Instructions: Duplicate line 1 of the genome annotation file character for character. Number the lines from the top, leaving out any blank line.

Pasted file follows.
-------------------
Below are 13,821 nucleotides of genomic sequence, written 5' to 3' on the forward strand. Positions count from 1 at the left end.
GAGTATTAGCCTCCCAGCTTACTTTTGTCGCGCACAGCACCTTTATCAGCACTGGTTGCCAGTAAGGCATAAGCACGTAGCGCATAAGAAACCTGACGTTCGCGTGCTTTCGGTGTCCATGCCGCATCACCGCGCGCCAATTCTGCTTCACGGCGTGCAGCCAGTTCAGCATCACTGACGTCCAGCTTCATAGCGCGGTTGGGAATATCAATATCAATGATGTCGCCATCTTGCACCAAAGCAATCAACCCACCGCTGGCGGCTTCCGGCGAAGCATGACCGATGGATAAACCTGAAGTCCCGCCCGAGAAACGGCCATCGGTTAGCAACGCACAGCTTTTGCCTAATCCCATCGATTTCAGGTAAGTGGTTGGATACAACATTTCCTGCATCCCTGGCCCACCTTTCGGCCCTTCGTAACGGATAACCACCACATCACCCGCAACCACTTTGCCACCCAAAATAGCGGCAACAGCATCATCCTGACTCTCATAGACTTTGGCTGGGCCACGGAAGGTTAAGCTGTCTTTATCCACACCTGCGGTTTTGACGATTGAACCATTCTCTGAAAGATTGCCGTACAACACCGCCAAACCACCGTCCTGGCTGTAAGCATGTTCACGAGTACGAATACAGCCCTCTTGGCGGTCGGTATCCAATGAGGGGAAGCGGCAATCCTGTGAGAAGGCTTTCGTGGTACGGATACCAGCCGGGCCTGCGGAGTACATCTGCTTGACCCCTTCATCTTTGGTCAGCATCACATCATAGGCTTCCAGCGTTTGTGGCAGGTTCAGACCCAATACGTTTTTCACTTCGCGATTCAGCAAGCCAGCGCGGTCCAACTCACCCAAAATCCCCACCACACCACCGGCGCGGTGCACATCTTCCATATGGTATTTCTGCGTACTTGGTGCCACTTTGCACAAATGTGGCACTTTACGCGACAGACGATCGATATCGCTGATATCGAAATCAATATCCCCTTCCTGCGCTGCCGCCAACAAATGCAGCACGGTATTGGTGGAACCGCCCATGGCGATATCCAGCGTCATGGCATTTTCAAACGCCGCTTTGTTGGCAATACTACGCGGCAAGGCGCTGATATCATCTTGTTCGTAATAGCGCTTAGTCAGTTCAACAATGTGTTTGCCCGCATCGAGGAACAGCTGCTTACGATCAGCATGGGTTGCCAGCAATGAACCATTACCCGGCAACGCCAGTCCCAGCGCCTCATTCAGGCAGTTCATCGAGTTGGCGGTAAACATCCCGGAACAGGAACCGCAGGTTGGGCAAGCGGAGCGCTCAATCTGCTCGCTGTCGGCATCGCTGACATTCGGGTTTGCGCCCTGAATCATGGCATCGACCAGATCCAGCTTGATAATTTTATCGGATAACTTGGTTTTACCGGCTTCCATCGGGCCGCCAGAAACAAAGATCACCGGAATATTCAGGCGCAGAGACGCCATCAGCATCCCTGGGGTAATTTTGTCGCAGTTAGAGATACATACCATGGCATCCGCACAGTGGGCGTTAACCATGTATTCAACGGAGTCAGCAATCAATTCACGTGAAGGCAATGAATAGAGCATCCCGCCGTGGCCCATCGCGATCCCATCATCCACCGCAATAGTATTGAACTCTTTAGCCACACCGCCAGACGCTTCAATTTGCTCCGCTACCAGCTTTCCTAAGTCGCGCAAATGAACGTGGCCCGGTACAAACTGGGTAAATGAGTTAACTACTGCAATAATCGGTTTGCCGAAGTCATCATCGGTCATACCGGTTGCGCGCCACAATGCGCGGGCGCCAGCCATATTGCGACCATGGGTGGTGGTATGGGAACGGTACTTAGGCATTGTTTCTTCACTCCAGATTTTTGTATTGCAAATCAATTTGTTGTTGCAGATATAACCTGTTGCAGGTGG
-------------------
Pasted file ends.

Below are 13,821 nucleotides of genomic sequence, written 5' to 3' on the forward strand. Positions count from 1 at the left end.